Image Credit: Google Maps
New documentary by Compass Cinema.
How can we savor the gift of creation if we don’t take time to celebrate it? Every year, the General Conference @TheAdventistChurch designates a Sabbath in October as “Creation Sabbath,” when churches and individuals are encouraged to live a special worship experience with an emphasis on creation and the Creator. This year, Creation Sabbath falls on October 22, and this month our FB posts @GeoscienecResearchInstitute will offer links and suggestions in preparation for this day. Most excitingly, we will be releasing a new GRI production on the eve of Creation Sabbath. Keep us posted on your initiatives for this special day using the hashtag #CreationSabbath.
When studying nature, our inquisitive minds are very active in generating questions. How does this system work? Why do such phenomena occur? When did that feature form? Questions are at the heart of research and discovery. However, in the pursuit of answers it is sometimes possible to grow tired and discouraged when realizing our limitations. What is the best attitude when facing the unknown? This month we will discuss the subject of the search for answers, taking inspiration from some biblical passages.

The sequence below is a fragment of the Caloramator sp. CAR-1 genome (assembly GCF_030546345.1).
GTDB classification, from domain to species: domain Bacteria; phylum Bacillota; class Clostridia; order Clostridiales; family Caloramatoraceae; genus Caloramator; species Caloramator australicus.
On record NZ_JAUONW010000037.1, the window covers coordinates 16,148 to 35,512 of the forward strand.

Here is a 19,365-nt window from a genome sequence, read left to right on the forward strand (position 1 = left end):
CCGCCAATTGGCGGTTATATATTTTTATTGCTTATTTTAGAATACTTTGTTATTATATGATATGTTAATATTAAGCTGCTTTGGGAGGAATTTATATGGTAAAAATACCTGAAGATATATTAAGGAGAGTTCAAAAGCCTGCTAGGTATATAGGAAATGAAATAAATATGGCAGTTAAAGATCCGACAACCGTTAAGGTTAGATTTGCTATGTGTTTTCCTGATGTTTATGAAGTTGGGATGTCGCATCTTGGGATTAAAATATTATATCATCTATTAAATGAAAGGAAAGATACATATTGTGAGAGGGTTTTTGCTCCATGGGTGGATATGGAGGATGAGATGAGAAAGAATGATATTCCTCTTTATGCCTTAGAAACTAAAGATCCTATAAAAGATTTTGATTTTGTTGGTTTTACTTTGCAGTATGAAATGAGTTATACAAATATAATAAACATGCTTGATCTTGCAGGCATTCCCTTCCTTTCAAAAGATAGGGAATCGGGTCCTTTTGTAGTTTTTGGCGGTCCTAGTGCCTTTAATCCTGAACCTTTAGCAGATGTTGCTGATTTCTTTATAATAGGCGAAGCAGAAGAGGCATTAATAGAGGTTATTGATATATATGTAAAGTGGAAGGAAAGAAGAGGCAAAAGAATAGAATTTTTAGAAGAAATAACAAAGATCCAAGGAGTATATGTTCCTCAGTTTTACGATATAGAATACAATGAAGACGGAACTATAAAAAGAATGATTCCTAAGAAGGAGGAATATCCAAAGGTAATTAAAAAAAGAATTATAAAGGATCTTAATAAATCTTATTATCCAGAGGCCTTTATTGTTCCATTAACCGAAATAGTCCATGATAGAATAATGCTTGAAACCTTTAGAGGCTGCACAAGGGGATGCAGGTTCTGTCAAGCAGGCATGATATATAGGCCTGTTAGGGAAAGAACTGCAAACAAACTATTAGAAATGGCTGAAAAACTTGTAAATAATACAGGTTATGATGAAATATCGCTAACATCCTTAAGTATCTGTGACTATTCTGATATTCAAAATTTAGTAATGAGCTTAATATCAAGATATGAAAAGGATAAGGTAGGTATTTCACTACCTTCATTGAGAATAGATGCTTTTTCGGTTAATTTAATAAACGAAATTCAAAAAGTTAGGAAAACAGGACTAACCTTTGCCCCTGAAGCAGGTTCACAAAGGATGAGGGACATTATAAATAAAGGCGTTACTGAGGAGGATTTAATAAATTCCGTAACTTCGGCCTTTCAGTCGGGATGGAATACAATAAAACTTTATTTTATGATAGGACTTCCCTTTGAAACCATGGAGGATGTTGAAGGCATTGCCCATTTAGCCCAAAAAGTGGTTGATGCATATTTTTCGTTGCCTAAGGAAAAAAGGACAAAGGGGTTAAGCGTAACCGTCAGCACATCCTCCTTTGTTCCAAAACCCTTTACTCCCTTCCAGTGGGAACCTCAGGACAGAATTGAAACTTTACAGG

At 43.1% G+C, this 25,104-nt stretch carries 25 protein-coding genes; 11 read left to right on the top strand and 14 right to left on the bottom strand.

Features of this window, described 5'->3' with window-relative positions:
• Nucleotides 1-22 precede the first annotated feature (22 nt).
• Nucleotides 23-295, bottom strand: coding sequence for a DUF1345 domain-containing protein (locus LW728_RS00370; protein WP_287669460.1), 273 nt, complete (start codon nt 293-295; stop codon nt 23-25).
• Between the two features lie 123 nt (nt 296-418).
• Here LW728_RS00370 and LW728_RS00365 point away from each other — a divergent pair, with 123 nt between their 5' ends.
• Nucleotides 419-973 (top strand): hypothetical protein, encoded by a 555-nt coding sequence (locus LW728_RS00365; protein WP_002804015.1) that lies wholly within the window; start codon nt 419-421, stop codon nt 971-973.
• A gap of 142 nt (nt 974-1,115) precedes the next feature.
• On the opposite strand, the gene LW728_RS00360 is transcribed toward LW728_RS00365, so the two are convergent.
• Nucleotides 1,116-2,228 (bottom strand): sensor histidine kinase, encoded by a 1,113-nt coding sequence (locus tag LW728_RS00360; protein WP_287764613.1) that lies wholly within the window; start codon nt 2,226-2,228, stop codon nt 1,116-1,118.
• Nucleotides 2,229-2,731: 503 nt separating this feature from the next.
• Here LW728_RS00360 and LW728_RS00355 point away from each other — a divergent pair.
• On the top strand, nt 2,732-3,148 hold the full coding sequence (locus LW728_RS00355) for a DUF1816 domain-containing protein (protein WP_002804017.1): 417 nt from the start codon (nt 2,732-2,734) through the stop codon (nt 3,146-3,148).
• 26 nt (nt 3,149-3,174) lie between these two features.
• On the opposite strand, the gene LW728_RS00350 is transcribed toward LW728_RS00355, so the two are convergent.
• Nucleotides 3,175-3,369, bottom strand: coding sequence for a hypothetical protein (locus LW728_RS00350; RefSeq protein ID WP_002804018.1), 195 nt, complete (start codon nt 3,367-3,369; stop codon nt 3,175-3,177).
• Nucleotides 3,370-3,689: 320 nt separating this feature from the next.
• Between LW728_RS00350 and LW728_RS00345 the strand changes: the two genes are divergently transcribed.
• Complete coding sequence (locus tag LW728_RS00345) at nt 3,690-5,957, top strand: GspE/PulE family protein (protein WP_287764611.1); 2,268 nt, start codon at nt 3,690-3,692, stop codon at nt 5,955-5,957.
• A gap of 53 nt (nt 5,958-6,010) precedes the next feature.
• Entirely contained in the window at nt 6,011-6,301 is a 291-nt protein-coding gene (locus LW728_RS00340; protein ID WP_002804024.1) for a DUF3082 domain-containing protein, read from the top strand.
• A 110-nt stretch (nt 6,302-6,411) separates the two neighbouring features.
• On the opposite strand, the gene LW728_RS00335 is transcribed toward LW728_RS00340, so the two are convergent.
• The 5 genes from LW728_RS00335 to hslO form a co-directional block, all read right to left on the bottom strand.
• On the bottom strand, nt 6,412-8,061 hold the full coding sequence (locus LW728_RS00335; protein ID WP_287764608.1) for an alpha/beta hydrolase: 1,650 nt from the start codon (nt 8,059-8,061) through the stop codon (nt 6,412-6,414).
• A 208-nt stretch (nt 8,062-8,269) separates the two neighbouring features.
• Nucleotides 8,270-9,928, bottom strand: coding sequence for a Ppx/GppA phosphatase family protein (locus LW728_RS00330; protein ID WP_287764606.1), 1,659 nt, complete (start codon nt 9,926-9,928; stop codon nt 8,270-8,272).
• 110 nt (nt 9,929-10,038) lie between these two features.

Caption “the GRI team ready for a new adventure”
Cenozoic “fossil forests.” One of the sites where GRI was involved in scientific research happens to be in Cenozoic strata! You might have heard of the Yellowstone fossils forests, in Wyoming (USA). Here, several layers containing erect petrified tree stumps are found stacked above each other. A traditional model, envisaging cyclical slow growth and sudden in place burial of successive forests, was challenged by our research. An alternative model of formation was developed, involving mass-transport or flotation of the logs during or after catastrophic events. You can see a direct account of this fascinating study in the words of the late Harold Coffin, one of the main GRI investigators in this project.
The great Christmas Bird Count (CBC) story – Once upon a time, people would go out in teams on Christmas day and hunt as many birds and animals as they could. The team with the highest number won. However, in 1900 Frank Chapman an officer of the early Audubon Society noticed a decline in bird populations and suggested that instead of hunting the birds, people should count them. Thus began the CBC. That first year, 25 counts were done with a total of 89 species counted.
Interested in seeing what birds were counted? You can see the list at the link below: